2. #2 by Steve on October 8, 2009 - 12:02 am

    You’re implying that the second passage (Matt 7:12) is somehow more important than the first. Because it’s shorter and pithier? Because it requires no preaching or active evangelism that smacks of “religio-speech, Christian cliché’s and simplistic rhetorical extremes”? I agree that our actions are to be a witness and are at least as important as our verbal witness. Read Acts – how frequently did Paul’s missionary journeys or the efforts of the other disciples/apostles involve just behavioral witness? Rarely, if ever. There was always an element of teaching and preaching, and frequently signs and wonders. (I’m no fan of charismatic ‘sign gifts’, but it was a part of the missionary and evangelistic early church.)

    A verbal witness is challenging, but Christ modeled it, sometimes using tough language. Why not use that model?

  3. #3 by Steve on October 8, 2009 - 12:05 am

    That wouldn’t be there if we weren’t supposed to use them as weapons against those who don’t know the truth, right?

    OK. Just kidding. I believe your right. The saying is that a picture is worth a thousand words. I say that one action can destroy a thousand words, and that is especially true of Christianity.

    It’s clear that you don’t want Christians to use words in evangelism. Do they threaten you? Does the idea of accountability for your actions – especially eternal accountability – frighten you. It probably should. In this day and age, we need to use tougher language in spreading the gospel, not softer.

    • #4 by Christian Beyer on October 8, 2009 - 10:13 am

      Steve, I doubt if those words threaten Lead Heretic -like you and me he has a background in Christian fundamentalism. And like Dot says below, has likely seen how these words, although perhaps spoken in all good intent and even spoken truthfully, have elicited the exact opposite response than what was intended.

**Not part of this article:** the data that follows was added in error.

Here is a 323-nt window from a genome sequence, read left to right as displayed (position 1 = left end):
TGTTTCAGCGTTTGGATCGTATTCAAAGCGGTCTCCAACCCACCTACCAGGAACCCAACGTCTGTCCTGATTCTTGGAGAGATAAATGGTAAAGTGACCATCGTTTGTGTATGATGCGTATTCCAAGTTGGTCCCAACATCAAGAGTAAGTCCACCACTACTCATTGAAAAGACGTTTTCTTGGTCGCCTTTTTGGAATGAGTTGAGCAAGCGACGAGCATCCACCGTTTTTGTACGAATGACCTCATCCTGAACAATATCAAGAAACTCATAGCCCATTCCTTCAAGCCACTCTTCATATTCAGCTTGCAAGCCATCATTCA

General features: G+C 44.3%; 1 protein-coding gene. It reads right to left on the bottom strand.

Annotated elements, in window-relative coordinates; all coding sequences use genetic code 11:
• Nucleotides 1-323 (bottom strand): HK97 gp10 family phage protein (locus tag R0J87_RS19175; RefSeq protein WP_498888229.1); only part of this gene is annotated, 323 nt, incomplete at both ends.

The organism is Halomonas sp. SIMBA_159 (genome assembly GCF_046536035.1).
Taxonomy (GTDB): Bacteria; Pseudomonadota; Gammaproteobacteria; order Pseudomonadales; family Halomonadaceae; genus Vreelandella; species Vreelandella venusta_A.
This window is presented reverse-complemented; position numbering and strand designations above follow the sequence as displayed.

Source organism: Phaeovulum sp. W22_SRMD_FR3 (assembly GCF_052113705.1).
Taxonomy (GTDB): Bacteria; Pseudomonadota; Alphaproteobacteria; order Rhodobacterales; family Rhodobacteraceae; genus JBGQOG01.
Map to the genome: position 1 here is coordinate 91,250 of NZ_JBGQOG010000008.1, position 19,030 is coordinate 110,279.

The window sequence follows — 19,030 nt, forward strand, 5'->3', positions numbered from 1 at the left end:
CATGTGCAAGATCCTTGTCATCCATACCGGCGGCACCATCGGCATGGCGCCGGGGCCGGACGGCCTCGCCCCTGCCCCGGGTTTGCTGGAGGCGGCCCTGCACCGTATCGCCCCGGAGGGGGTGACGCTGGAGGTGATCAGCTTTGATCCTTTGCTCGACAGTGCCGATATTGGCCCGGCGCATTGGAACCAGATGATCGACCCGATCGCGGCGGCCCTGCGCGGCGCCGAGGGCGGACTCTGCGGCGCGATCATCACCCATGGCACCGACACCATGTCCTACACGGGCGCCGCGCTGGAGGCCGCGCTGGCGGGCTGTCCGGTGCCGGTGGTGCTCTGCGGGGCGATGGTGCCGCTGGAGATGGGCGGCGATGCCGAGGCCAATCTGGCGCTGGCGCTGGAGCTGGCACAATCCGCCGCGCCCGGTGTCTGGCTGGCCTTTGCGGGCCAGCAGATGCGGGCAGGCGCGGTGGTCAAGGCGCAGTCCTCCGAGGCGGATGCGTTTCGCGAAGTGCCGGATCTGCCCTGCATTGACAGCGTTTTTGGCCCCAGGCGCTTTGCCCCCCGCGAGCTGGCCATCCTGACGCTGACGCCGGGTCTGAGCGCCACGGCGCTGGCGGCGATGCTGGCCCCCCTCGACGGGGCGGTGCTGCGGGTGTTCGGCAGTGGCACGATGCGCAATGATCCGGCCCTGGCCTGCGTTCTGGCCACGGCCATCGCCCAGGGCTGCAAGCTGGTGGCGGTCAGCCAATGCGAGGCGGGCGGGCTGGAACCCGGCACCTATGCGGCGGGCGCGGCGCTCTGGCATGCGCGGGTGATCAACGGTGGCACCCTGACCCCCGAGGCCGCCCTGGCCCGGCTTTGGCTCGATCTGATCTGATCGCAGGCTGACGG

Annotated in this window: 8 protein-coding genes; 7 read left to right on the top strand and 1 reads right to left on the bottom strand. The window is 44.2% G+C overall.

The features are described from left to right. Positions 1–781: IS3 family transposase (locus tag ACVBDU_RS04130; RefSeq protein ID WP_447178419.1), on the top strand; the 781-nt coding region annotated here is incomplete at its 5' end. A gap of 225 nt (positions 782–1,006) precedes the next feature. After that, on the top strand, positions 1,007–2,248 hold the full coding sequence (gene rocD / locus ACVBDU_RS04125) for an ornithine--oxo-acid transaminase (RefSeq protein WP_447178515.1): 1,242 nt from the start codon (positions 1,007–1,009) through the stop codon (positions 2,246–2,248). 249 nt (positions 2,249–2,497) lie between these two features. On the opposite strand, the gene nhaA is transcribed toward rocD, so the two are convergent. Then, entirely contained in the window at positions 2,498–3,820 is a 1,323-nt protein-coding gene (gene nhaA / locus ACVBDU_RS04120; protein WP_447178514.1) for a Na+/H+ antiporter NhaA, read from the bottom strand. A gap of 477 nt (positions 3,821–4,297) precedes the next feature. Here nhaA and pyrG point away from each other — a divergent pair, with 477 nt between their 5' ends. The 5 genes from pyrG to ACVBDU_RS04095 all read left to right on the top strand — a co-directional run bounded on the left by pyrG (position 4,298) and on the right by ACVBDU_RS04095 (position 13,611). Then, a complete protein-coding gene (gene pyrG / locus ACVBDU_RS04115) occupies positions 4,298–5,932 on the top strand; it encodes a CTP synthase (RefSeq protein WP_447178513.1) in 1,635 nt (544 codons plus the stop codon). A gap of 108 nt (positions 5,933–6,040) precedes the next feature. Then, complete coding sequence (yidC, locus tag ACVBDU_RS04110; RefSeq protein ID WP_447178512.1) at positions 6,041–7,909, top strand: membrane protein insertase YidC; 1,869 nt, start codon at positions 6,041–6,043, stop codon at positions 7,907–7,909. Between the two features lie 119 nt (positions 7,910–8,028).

Why is that? Why does that happen so often? Why do so many people find vocal evangelicals so distasteful and unattractive? Is it because the words they speak are threatening and frightening? I’m sure that was the case with Paul and Jesus. But most people who are trying to use Jesus and Paul as models in evangelism are not equipped to do so. Not in an oratorical or rhetorical sense, but in a sense of accountability. Most of us, like the religious people Jesus rebuked, don’t walk the walk though we love to talk the talk. To the people we proselytize to, we are hypocrites. Well meaning and God loving, but hypocrites none the less.

      And after their patience has been exhausted they will take our ‘pearls’ of wisdom and turn upon us like savage dogs, tearing our theology to pieces.

  4. #5 by Dot on October 8, 2009 - 9:47 am

    Good post. See? I did read it!

    I believe that evangelism does absolutely nothing except push people away. I feel closer to God now that I’ve stopped worrying about the salvation of others.

  5. #6 by Christian Beyer on October 8, 2009 - 10:17 am

    Hey, Dot. Well put. Is that why you don’t wear that orange “Jesus Cup” tee-shirt anymore. 😉

    Right. Now we can “work out my own salvation with fear and trembling” once we stop meddling in the salvation of others.

  6. #7 by Anthony Buzzard on December 5, 2009 - 2:45 pm

    If as you rightly say, a disciple is one who learns and teaches the teachings of a given Master, then why do Christians not follow the unitarian creed affirmed by Jesus in Mark 12:29? In that creed Jesus stated that God is one Lord, not three. Jesus of course claimed for himself that he was the Messiah. The Father is “the only one who is truly God,” Jesus repeated in John 17:3. Jesus never taught the Trinity as the right creed.

    Anthony Buzzard

  7. #8 by Christian Beyer on December 5, 2009 - 8:04 pm

    Great point.

    • #9 by Christian Beyer on December 5, 2009 - 8:08 pm

      But realizing who you are, of course, you would make a good point. I am honored to be in conversation with you, Sir Anthony. And I am delighted to have now found out about Restoration Fellowship. Thanks.